01 April 2016 #Employment
The Employment Appeal Tribunal (EAT) has upheld a decision that contacting an employee to raise non-urgent concerns while they were off sick amounted to a repudiatory breach of contract.
In the recent case of Private Medical Intermediaries (PMI) Ltd and others v Hodkinson the Claimant, Miss Hodkinson, was employed by PMI. It was accepted that she was disabled for the purposes of the Equality Act 2010. In October 2013 she went off sick with depression and anxiety relating to alleged bullying and intimidation by her line manager and the managing director of the company.
The CEO of PMI wrote to Miss Hodkinson (whilst she was off sick) asking whether she wanted to meet to discuss the issues and whether she wished to raise a grievance. She replied saying she was too upset to form a response. The CEO wrote to her again the following month to inform her that he had spoken to her line manager and the managing director about the allegations and he would like a meeting with her to discuss some areas of concern with her work. Miss Hodkinson resigned a week later citing a breakdown in the relationship of trust and confidence.
Miss Hodkinson brought Employment Tribunal claims for constructive unfair dismissal, discrimination arising from disability, harassment and failure to make reasonable adjustments. On the facts of the case, the Tribunal agreed that the CEO’s second letter was capable of amounting to a fundamental breach of the implied term of mutual trust and confidence. The company should have reasonably known that sending the letter while Miss Hodkinson was on sick leave would cause her distress. She was therefore entitled to resign and claim constructive unfair dismissal.
The company appealed the decision, however, the EAT upheld the finding that Miss Hodkinson had been constructively dismissed and agreed that the second letter was a causative factor in her resignation. The EAT did overturn the Tribunal’s decision that the letter also amounted to disability-related harassment and discrimination arising from disability - they said there were no facts that connected the absence with her disability, or which showed that the letter had created a humiliating, offensive, or hostile environment for her.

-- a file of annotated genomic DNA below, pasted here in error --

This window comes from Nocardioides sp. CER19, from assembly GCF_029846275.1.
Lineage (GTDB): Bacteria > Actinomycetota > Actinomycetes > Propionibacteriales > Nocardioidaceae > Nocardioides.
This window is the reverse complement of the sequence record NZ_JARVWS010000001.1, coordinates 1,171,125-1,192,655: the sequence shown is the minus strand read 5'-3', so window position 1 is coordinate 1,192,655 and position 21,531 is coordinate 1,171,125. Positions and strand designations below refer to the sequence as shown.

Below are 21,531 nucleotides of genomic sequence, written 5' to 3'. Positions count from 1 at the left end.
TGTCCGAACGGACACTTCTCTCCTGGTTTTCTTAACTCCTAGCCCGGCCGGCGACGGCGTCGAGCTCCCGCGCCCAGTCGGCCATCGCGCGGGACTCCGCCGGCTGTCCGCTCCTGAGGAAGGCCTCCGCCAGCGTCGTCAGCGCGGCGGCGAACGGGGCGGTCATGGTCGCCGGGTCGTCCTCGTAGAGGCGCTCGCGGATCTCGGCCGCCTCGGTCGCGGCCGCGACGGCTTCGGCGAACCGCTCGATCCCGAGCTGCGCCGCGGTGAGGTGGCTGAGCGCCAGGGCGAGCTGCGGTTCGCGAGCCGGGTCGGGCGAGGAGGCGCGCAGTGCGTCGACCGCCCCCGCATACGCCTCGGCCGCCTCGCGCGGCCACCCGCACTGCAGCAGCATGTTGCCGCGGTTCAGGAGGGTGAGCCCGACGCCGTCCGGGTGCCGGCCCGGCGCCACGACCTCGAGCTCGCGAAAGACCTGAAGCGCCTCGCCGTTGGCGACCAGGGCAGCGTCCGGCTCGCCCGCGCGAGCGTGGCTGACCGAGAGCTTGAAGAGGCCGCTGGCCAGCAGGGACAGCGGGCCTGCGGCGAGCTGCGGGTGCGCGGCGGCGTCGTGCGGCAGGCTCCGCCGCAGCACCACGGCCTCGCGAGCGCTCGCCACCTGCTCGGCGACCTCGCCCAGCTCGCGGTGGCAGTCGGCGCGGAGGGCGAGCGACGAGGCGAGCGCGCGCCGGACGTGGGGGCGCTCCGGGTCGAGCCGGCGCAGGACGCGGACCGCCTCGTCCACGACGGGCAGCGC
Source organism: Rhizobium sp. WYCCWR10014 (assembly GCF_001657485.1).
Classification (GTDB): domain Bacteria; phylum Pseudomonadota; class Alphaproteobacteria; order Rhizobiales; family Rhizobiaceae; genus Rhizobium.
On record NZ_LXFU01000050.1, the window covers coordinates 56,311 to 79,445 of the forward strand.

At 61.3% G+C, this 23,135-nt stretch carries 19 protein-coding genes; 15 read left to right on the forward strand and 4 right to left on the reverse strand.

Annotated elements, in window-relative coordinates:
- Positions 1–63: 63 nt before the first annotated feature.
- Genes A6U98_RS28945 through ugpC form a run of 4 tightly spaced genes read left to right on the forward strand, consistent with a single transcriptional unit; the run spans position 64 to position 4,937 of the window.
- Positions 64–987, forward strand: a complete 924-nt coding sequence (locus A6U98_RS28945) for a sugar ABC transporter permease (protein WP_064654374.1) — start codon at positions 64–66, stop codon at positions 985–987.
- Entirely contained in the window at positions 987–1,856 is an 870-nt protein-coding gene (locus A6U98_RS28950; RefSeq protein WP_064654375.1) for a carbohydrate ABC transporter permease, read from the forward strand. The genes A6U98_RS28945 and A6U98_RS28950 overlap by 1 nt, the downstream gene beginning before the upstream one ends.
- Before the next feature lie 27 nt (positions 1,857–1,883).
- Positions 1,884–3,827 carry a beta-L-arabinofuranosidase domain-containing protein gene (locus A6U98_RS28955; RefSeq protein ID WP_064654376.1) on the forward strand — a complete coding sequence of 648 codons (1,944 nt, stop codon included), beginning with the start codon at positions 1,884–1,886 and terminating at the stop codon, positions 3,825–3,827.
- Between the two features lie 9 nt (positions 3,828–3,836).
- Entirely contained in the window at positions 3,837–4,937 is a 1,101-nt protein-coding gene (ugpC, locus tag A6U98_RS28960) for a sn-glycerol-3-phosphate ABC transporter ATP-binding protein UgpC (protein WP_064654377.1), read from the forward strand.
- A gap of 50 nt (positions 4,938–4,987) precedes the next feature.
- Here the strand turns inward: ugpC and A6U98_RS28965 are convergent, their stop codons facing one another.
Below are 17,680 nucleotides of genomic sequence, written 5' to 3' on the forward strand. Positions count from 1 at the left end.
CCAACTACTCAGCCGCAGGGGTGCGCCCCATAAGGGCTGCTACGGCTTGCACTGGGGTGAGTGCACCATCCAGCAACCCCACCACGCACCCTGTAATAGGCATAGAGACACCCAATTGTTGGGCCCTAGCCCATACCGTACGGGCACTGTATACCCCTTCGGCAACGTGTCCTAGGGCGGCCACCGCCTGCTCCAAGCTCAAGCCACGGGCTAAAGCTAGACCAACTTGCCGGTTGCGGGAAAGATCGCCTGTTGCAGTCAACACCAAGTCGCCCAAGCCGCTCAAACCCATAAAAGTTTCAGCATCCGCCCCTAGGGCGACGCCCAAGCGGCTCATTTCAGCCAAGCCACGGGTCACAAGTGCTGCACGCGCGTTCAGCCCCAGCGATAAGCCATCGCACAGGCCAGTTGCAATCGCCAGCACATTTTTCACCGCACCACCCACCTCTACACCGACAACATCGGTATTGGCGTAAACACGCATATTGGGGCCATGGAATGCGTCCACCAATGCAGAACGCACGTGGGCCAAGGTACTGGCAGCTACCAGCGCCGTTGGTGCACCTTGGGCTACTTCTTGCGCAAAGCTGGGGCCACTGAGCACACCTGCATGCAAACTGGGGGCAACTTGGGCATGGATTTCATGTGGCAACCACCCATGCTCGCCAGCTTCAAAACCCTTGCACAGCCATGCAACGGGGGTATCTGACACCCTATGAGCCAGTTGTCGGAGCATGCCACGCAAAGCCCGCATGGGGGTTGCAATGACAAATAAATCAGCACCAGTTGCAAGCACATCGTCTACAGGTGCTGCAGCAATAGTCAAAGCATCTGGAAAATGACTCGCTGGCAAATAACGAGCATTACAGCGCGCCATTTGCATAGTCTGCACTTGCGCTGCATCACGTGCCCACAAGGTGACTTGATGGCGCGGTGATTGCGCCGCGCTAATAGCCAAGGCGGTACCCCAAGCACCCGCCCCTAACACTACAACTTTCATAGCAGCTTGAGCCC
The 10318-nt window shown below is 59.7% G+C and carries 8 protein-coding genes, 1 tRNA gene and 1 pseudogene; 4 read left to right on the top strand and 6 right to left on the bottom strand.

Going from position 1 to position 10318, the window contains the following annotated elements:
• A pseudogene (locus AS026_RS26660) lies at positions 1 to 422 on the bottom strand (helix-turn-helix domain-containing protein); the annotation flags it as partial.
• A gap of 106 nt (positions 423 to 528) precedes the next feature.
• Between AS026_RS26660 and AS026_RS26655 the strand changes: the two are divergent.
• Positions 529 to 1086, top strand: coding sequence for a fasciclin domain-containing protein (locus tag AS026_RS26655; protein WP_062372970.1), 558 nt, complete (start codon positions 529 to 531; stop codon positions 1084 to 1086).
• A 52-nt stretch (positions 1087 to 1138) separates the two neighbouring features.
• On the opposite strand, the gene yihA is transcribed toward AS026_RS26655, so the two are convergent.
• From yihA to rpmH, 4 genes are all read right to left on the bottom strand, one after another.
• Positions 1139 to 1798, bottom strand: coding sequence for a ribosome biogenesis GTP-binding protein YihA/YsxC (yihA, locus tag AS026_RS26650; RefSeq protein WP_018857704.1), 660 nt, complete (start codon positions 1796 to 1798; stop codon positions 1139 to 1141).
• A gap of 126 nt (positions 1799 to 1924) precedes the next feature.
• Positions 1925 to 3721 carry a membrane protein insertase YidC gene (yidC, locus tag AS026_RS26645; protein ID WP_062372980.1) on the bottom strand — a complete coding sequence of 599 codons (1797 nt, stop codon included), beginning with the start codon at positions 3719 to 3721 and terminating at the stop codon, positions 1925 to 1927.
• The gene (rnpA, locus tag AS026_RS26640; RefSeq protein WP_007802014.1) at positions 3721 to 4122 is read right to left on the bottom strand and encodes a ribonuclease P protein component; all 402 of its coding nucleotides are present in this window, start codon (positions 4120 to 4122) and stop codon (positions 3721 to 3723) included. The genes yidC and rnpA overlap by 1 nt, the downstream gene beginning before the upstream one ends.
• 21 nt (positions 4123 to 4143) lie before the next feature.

Although each case will turn on its own facts, this decision is a cautionary reminder to employers to think carefully before raising non-urgent concerns with an employee who is off sick. In Miss Hodkinson’s case the EAT judge took particular note of the fact that the CEO’s letter raised concerns that were “not serious” and “did not need to be dealt with at that stage”. Even where a more serious and pressing issue needs to be raised during a period of sickness absence, employers would be wise to take a moment to consider how best to approach the issue with an ill employee. Thinking outside the box and taking the least confrontational approach, such as a face to face meeting or telephone call, could avoid a constructive dismissal claim further down the line.